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Never meet your idols

Because you’ll inevitably be disappointed.

Chidi Afulezi
Chidi Afulezi
4 min read
Never meet your idols

Because you will inevitably be disappointed

(Man, it has been three weeks since I dropped a Fashi. My bad, my bad. Life. February has been...short. As in short tempered. And then I have been fighting to get my platform set up, as I mentioned I moved from Substack to Ghost, and then Ghost went all freaky on me. We're almost there, still getting a look and feel that is The Chidi—this is what they call "the messy middle". I'll be touching on that soon...the messy middle).

So. I am big fan of The Crown. I don't necessarily give a crap about the Royal Family, not even the millenial renegades who are both abandoning and threatening to blow up the Queen's domain these days. But I dig The Crown, the Netflix show. Such impeccable production and performances. The storytelling is just...muah.

The episode called Moondust kicked my ass. If you haven't seen The Crown, then I won't spoil this episode for you. So many things I could have pulled from it: how even the most privileged still can be lonely and crewless, the incredible moonshots that man has undertaken, mid-life crises, and more. However, it was when Prince Phillip—who was so besotten by the men who walked on the moon that he saw them as gods—eventually met the American astronauts and realized they were mere commoners who were more awed by his huge palace than he was with their moonwalk. That's when in his deep disappointment he uttered the line, "Never meet your idols, because you will be inevitably disappointed".

Phillip, I hear you, brother.

When I was a young teenager I developed a pragmatism about people, specifically when my best friend helped me get past my debilitating paralysis around girls. I would practically freeze whenever the cute and pretty girls in my neighborhood or my classroom would come around, and so Emeka pulled me aside one day.

"Chidi,'re messing up our game, this guy. Ah-ah! You need to stop acting like Frankenstein around these girls, man. What's wrong with you?"

I told him girls were like aliens. They were so...celestial. They could do no wrong. They were angels.

He jabbed his index finger at my chest. "Sharrrap, my friend. Which kin angel? Are you a woman wrapper?" He sucked his teeth, looked at me intently. "Listen, I have a secret for you. You know I know everything about girls."

He did. He had six elder sisters, and then all twenty something of his cousins were girls.

"Just think of them as if they are like boys. Because they are. With the same yeye stuff and craziness. In fact, they are crazier."

And that was it. Once he took the shine off the girls, it was like night and day. I was free. And I became best friends with the girls. No more paralysis o.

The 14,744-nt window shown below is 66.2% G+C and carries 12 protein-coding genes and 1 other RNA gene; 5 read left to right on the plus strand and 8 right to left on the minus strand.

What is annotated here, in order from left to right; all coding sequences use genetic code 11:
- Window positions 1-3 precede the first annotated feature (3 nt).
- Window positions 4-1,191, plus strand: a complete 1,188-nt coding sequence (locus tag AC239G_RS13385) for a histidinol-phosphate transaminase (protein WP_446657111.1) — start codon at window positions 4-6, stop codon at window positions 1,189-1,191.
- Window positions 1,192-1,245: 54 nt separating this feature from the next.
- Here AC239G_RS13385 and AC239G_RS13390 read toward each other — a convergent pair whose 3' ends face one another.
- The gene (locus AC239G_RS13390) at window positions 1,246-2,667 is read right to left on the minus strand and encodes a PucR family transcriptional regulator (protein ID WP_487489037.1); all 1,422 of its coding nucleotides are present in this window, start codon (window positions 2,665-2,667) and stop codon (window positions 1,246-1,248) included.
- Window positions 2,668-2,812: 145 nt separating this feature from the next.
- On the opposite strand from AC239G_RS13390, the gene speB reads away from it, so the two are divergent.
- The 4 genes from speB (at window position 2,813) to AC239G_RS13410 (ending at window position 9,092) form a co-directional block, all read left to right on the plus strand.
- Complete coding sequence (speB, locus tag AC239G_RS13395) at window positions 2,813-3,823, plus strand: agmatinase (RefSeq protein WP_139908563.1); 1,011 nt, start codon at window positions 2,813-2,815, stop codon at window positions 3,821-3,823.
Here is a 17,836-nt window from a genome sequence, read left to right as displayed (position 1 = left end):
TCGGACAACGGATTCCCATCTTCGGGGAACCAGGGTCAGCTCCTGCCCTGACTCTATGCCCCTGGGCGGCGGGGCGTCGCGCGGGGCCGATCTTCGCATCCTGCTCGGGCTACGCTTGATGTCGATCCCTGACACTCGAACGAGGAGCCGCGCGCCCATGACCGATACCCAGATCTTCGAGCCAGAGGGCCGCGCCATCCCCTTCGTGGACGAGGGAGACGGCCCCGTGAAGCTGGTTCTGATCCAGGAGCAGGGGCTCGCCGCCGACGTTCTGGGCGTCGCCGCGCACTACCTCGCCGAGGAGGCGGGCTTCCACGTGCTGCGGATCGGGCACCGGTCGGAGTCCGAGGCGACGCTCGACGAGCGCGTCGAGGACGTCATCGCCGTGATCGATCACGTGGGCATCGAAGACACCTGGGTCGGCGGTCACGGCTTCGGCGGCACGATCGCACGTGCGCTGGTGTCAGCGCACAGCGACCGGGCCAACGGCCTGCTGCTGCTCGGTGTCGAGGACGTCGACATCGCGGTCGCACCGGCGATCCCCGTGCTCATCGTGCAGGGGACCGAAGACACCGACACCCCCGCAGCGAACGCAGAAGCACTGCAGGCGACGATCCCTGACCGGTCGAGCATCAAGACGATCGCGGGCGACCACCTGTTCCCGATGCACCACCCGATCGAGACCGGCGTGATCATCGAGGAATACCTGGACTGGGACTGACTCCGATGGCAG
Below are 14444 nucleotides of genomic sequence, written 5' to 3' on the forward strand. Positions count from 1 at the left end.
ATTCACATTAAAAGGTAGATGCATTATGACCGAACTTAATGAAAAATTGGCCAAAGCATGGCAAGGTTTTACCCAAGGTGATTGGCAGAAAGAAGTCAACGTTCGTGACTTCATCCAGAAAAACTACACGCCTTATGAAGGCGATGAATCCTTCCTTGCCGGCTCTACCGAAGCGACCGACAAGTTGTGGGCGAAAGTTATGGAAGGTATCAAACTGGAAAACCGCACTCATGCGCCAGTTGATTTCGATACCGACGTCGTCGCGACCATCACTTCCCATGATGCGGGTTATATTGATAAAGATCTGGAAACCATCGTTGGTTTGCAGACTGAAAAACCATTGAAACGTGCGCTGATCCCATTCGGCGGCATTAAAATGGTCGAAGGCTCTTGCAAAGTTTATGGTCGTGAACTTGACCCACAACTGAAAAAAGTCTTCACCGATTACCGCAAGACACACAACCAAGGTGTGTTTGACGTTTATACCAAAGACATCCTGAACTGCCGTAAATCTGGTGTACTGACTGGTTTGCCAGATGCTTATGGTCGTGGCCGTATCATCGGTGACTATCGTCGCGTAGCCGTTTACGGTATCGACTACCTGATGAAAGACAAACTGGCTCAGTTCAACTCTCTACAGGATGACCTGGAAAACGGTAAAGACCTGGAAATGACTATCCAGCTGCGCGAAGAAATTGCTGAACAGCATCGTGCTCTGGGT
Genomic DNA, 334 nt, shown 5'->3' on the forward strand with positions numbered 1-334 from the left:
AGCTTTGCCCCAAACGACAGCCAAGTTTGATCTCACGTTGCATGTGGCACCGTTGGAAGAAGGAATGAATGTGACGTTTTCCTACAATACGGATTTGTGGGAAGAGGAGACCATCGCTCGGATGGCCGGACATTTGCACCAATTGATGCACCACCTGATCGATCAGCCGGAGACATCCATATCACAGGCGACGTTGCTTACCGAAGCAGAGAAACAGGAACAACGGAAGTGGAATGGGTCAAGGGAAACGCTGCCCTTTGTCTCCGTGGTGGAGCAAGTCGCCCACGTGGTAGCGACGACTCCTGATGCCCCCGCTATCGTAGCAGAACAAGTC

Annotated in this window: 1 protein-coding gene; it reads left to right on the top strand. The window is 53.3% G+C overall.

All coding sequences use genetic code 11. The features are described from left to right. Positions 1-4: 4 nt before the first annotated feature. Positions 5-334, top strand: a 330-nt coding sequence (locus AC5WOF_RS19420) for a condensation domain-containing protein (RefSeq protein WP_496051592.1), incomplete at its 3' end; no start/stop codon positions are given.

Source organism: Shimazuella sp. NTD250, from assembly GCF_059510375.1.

That attitude essentially carried into my people collisions in my future. With my bosses. With the popular folks in school. With the superstars at work. With the senior execs and killer entrepreneurs that I have met and interacted with. The celebrities. I have been around many influential people. As in names that you read in the magazines or the movie/album credits. And Emeka's advice is still what keeps me even keeled when I am in the office of one of the richest men in Africa and he is staring me and Zain down like he does vanquishing his competitors. As an intern at DJ Eddie F's Untouchable Records, I got yelled at by Diddy because I was there to be yelled at. No skin off my back, being Diddy is stressful I said to myself. Queen Latifah took me on a bagel run on 47th St in NYC a week later, and she loves her cream cheese stacked on that bagel just like me. Who knew? It is clear as daylight...these folks are human. Flesh and blood. When you go into the bathroom after they drop a bomb or two, you still need instant air purification. I observed a mega star news anchor at CNN put his pants on one leg at a time at the Turner gymnasium.

Get out of here, Chidi!

No. I won't. I shan't.

Pedestals are tough. You put someone on a pedestal and then when they fall from it, you are in shock. Disturbed. Unmoored. And that is BS. Because you shouldn't hold anyone in such a revered state that they can do no wrong. And then when they inevitably do, you contort your mind and the facts so the pedestal you installed stays intact. No one is infallible, no matter how accomplished or powerful, and knowing that is such a balm to any anxiety you may feel when in the presence of such folks.

And. This mindset has dimmed any tendency to believe my own mythology or let my feet anywhere near a pedestal. I don't mind getting my props when it is deserved, but I do have a mantra I repeat to myself when praise starts to get to my head.

"Remember, Chidi...vain people never hear anything but praise."

I'll close with this story. True story. When I was an intern at Sony Music Studios  during my junior year at NYU (I eventually came back to Sony Music years later after b-school), we had a special guest at the studios named Robert Cattman who was recording at the studios and also using the Sony Music soundstage, the one where MTV Unplugged used to be recorded live. I was asked to move a cart of super sensitive and expensive mics to the soundstage for rehearsals. As I turned a corner from Studio E to the hallway leading to the soundstage, Robert Cattman stepped out of Studio E. I was startled for a second and stopped in my tracks. He grinned at me.

"Oh, snap. Yo...what's up, Michael?" He looked a lot paler without the makeup. Skinnier in real life. But mightier and more ethereal.

He gave me a peace sign. I gave it right back. He quietly went in to the bathroom. I felt epic. Like a moonwalking smooth criminal. And then I kept rolling to the soundstage. I had work to do. And I may also have to get an air purifier for that bathroom.